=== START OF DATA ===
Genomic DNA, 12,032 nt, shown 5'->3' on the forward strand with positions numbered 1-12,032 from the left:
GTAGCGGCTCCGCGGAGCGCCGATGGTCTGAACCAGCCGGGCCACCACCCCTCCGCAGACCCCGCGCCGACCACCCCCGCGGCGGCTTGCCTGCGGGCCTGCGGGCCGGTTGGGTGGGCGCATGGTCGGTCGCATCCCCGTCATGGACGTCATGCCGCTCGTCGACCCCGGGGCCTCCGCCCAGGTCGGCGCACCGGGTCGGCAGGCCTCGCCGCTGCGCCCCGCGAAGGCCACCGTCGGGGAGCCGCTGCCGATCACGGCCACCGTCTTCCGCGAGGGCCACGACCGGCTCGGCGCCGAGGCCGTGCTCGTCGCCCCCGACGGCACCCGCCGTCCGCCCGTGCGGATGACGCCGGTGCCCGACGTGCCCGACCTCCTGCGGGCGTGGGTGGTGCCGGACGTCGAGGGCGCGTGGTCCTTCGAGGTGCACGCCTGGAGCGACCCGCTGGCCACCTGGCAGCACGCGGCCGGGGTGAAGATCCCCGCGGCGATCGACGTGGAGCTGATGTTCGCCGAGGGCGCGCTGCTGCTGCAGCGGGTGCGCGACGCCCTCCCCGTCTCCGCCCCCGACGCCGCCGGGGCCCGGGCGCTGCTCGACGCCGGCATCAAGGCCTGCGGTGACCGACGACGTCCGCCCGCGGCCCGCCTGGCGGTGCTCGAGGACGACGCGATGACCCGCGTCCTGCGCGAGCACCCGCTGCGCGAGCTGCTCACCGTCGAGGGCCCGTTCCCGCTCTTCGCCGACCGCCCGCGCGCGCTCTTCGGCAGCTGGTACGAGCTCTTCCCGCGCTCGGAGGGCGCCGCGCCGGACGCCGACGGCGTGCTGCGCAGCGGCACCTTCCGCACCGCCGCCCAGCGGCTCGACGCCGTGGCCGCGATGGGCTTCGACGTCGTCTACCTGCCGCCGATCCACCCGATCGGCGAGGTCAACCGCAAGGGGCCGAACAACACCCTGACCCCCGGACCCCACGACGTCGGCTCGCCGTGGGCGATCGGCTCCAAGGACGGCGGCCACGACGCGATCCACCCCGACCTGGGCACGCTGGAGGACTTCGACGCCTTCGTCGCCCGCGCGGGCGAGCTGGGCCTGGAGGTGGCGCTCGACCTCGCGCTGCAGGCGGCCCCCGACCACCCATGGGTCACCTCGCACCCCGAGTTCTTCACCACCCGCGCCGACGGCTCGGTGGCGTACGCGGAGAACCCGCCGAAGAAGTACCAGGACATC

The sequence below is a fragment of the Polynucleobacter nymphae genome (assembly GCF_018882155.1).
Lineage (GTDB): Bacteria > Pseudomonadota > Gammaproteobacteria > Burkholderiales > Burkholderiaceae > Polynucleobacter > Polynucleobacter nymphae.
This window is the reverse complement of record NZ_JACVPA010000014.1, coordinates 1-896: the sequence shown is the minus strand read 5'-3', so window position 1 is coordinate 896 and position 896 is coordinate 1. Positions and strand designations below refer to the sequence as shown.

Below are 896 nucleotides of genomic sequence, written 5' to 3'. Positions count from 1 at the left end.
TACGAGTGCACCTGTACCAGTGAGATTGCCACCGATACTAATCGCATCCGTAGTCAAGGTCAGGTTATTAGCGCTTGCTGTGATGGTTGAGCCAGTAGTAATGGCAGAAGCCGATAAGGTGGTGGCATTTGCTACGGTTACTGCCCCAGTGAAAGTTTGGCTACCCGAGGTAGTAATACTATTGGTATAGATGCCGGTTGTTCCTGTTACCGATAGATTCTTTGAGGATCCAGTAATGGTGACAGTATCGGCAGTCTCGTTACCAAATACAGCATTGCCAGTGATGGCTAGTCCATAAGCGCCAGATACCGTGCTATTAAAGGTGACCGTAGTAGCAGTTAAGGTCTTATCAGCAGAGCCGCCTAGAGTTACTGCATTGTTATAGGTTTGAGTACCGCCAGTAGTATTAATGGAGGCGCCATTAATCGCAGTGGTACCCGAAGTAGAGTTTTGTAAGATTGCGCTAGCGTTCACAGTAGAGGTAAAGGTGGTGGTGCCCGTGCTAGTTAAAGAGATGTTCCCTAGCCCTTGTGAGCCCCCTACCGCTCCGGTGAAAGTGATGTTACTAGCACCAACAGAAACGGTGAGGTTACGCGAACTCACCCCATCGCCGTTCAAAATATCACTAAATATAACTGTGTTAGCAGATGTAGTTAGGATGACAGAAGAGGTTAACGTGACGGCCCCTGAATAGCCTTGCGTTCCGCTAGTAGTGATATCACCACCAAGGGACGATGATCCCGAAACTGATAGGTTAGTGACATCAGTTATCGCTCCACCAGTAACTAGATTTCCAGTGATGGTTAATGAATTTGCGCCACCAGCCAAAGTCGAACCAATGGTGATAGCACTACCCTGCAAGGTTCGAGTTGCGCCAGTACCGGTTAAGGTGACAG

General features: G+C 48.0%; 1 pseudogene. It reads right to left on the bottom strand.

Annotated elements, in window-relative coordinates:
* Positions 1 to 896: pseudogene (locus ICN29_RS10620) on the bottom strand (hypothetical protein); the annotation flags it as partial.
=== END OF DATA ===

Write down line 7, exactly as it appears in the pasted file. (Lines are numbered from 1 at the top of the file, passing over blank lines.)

TACGAGTGCACCTGTACCAGTGAGATTGCCACCGATACTAATCGCATCCGTAGTCAAGGTCAGGTTATTAGCGCTTGCTGTGATGGTTGAGCCAGTAGTAATGGCAGAAGCCGATAAGGTGGTGGCATTTGCTACGGTTACTGCCCCAGTGAAAGTTTGGCTACCCGAGGTAGTAATACTATTGGTATAGATGCCGGTTGTTCCTGTTACCGATAGATTCTTTGAGGATCCAGTAATGGTGACAGTATCGGCAGTCTCGTTACCAAATACAGCATTGCCAGTGATGGCTAGTCCATAAGCGCCAGATACCGTGCTATTAAAGGTGACCGTAGTAGCAGTTAAGGTCTTATCAGCAGAGCCGCCTAGAGTTACTGCATTGTTATAGGTTTGAGTACCGCCAGTAGTATTAATGGAGGCGCCATTAATCGCAGTGGTACCCGAAGTAGAGTTTTGTAAGATTGCGCTAGCGTTCACAGTAGAGGTAAAGGTGGTGGTGCCCGTGCTAGTTAAAGAGATGTTCCCTAGCCCTTGTGAGCCCCCTACCGCTCCGGTGAAAGTGATGTTACTAGCACCAACAGAAACGGTGAGGTTACGCGAACTCACCCCATCGCCGTTCAAAATATCACTAAATATAACTGTGTTAGCAGATGTAGTTAGGATGACAGAAGAGGTTAACGTGACGGCCCCTGAATAGCCTTGCGTTCCGCTAGTAGTGATATCACCACCAAGGGACGATGATCCCGAAACTGATAGGTTAGTGACATCAGTTATCGCTCCACCAGTAACTAGATTTCCAGTGATGGTTAATGAATTTGCGCCACCAGCCAAAGTCGAACCAATGGTGATAGCACTACCCTGCAAGGTTCGAGTTGCGCCAGTACCGGTTAAGGTGACAG